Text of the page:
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Condition-based Maintenance and Optimized Utilization with Mold-ID from Balluff

Use Cases | von Balluff | 15. November 2016
A SmartLight continuously shows the mold status to the operator. A SmartLight continuously shows the mold status to the operator. BILD: Balluff

Mold-ID from Balluff forges transparency for the use of injection molds

Predictive maintenance extends the service life of production systems and components, supports reliable operation, increases productivity, and improves cost-effectiveness. This is especially true for the molds in the machines. They normally experience extensive wear and have a non-trivial impact on production costs. These were the reasons behind the choice of Switzerland-based Max Riner AG to optimize the use of its injection molds with Mold-ID from Balluff. The standalone system can be easily adapted to each machine without having to interact with the control system, enabling condition-based maintenance via industrial RFID technology.

Written by John Großpietsch, Freelance Editor for Balluff

John GroßpietschJohn Großpietsch The injection molds used in manufacturing plastic parts are usually very complex and expensive. They are subject to wear and contamination and require regular care, cleaning, and maintenance. Amid all of these factors, the regularity of inspections often depends on the experiences of individual employees or handwritten records in mold logbooks or on mold boards or postit notes. More advanced operations may even progress to storing records on disks, USB sticks, or using databases or Excel tables to track this sort of information. Regardless of the method, real-world experience shows that records kept by hand are prone to errors and ultimately result in some degree of variance in the consistency of action. In many cases, therefore, maintenance and inspection are frequently carried out only if the produced parts no longer meet the required quality standards or if a mold malfunctions. “Based on our experience in the industry, around 20% of molds swapped into machines from mold storage are not properly ready for use,” explains Ralf Pfisterer, Product Manager for Mold-ID at Balluff.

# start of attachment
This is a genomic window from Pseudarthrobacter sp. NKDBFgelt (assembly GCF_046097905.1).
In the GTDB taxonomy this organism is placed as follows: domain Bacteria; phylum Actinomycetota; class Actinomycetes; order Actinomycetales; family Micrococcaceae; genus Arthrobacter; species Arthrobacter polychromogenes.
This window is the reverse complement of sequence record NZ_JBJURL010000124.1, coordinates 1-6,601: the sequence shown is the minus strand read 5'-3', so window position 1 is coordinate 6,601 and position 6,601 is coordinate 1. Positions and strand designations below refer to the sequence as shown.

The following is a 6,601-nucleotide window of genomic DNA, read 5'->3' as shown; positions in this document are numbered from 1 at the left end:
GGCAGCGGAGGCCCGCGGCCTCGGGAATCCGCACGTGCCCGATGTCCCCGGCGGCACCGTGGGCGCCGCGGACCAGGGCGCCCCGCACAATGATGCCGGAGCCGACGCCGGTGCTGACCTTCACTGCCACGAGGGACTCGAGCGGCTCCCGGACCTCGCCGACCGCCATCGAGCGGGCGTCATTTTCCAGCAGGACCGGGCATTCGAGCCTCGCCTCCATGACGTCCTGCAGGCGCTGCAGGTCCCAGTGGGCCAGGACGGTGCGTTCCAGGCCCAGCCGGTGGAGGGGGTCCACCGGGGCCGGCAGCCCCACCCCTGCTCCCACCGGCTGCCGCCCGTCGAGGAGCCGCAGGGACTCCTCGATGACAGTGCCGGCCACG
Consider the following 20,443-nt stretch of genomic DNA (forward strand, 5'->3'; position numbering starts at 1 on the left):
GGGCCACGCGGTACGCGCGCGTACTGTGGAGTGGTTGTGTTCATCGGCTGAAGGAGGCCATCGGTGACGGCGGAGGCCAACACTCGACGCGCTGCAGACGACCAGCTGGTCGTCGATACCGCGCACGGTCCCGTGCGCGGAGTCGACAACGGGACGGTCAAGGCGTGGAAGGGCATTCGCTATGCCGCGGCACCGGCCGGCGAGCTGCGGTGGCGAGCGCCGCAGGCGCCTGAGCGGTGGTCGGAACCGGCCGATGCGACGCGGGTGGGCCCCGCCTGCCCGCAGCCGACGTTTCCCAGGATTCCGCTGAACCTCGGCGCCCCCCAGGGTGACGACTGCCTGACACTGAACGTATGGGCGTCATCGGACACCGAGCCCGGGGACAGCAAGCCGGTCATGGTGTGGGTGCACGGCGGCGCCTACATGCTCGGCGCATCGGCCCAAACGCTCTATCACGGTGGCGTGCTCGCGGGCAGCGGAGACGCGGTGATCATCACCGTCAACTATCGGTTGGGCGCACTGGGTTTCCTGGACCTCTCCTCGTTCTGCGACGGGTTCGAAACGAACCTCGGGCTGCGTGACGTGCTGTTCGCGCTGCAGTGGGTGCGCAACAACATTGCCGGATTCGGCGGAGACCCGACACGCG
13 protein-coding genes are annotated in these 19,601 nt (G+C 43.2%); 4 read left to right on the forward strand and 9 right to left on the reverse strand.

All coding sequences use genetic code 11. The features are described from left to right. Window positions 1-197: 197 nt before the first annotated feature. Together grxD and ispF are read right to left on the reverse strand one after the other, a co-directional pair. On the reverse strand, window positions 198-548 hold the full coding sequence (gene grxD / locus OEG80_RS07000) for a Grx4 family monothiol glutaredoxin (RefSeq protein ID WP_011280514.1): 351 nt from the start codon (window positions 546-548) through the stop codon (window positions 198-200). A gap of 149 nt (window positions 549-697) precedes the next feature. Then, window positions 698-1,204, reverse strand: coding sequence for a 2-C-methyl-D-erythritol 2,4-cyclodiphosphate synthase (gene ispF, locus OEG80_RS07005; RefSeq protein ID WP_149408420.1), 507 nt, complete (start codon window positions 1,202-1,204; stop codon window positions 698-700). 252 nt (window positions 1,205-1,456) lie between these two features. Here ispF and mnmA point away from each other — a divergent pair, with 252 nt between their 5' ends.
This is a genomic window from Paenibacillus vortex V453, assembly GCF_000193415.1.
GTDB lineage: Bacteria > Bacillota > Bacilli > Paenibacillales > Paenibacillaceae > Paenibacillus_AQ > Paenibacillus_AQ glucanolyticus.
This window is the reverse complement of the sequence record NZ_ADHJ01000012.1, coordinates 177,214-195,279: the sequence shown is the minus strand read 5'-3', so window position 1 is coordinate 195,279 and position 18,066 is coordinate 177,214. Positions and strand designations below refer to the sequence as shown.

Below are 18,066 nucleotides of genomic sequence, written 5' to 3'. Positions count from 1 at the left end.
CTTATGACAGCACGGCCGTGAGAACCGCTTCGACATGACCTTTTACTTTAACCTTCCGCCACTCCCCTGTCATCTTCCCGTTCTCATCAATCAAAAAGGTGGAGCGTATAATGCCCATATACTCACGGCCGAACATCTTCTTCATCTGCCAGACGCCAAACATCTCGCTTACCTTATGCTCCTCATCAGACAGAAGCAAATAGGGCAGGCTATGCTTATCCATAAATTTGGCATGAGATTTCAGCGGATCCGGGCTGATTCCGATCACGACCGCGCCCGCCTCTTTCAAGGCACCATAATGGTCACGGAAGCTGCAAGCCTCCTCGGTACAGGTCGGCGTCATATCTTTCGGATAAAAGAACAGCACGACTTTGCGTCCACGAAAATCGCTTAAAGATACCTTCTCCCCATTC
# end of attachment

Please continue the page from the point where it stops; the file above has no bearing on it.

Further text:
The most expensive maintenance is usually repairs after damage has been done, with the associated unplanned downtime. Since many problems recur, empirical values can be used to easily estimate when problems will reappear, provided the problems have been documented. The shot count is one of the essential measurement variables in this approach. In terms of the shot count, however, it is also important to note that empty shots during insertion also result in wear. The number of mold changes is just as important, such as for maintaining couplings and other features. “Recording the number of mold changes by hand does not actually tend to provide a better overall picture,” explains Urs Truttmann from Max Riner AG in Rupperswil. The Head of Engineering for the Swiss company is referring to one of the main reasons behind the decision to use Mold-ID from Balluff.

Maintaining oversight during frequent mold changes

Max Riner AG has been producing all manner of poured chocolate molds for industrial chocolate production for more than 60 years. One of the company’s exclusive products, Rilon® molds, are known throughout the world for their perfection and durability. Molds like this, used in continuous operation on the production lines of chocolate manufacturers, are ultimately made in comparatively small batch sizes of 1500 to 2000 units in most cases. This is why injection molds for producing poured chocolate molds have a modular structure.

The central Mold-ID unit with industrial PC and software is housed in a separate control cabinet.The central Mold-ID unit with industrial PC and software is housed in a separate control cabinet.

Master molds with exchangeable inserts act as a base. This leads to quick and frequent mold change cycles that make disruptions quite a bit less likely. “The molds in particular are subjected to extensive, precisely dictated maintenance with each change,” emphasizes Truttmann. But certain things require increased maintenance effort, such as replacing hoses, lines, or connecting components, and lubricating mechanical components, which requires removing the master mold. This is why it is especially important to keep track of how many times a master mold has been used so far. “Mold-ID from Balluff lets us track and document this information with incredible detail,” adds Truttmann.

Suitable for retrofitting onto any single machine

This article was published in the "Company & Application Guide 2016 RFID | NFC | Smart Cards". Download your own copy for free and continue reading at page 66.

Letzte Änderung am Dienstag, 15 November 2016 13:58
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